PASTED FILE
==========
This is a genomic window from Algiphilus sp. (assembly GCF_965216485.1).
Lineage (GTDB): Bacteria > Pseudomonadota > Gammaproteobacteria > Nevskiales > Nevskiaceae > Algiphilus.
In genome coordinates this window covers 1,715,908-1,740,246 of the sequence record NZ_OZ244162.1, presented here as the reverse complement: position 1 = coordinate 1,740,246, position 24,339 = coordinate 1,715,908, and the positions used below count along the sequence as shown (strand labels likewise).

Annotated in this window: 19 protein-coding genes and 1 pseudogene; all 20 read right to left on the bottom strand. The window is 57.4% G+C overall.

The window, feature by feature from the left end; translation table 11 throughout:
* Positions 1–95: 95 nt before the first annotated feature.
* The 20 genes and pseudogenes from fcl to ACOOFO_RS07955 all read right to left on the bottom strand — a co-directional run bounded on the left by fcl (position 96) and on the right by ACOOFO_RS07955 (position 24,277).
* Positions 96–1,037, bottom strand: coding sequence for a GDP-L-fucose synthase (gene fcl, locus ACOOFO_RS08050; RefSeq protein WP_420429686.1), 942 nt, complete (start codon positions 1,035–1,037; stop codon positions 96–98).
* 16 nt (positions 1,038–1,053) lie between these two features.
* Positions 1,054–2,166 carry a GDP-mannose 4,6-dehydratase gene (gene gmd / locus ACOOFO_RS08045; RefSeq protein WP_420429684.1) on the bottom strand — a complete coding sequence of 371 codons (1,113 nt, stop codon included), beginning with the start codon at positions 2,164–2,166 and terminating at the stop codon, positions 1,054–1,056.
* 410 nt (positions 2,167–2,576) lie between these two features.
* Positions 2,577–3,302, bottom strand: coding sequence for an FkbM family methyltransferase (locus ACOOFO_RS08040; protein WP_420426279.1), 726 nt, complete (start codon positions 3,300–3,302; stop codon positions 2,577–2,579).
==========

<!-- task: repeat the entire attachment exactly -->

This is a genomic window from Algiphilus sp. (assembly GCF_965216485.1).
Lineage (GTDB): Bacteria > Pseudomonadota > Gammaproteobacteria > Nevskiales > Nevskiaceae > Algiphilus.
In genome coordinates this window covers 1,715,908-1,740,246 of the sequence record NZ_OZ244162.1, presented here as the reverse complement: position 1 = coordinate 1,740,246, position 24,339 = coordinate 1,715,908, and the positions used below count along the sequence as shown (strand labels likewise).

Annotated in this window: 19 protein-coding genes and 1 pseudogene; all 20 read right to left on the bottom strand. The window is 57.4% G+C overall.

The window, feature by feature from the left end; translation table 11 throughout:
* Positions 1–95: 95 nt before the first annotated feature.
* The 20 genes and pseudogenes from fcl to ACOOFO_RS07955 all read right to left on the bottom strand — a co-directional run bounded on the left by fcl (position 96) and on the right by ACOOFO_RS07955 (position 24,277).
* Positions 96–1,037, bottom strand: coding sequence for a GDP-L-fucose synthase (gene fcl, locus ACOOFO_RS08050; RefSeq protein WP_420429686.1), 942 nt, complete (start codon positions 1,035–1,037; stop codon positions 96–98).
* 16 nt (positions 1,038–1,053) lie between these two features.
* Positions 1,054–2,166 carry a GDP-mannose 4,6-dehydratase gene (gene gmd / locus ACOOFO_RS08045; RefSeq protein WP_420429684.1) on the bottom strand — a complete coding sequence of 371 codons (1,113 nt, stop codon included), beginning with the start codon at positions 2,164–2,166 and terminating at the stop codon, positions 1,054–1,056.
* 410 nt (positions 2,167–2,576) lie between these two features.
* Positions 2,577–3,302, bottom strand: coding sequence for an FkbM family methyltransferase (locus ACOOFO_RS08040; protein WP_420426279.1), 726 nt, complete (start codon positions 3,300–3,302; stop codon positions 2,577–2,579).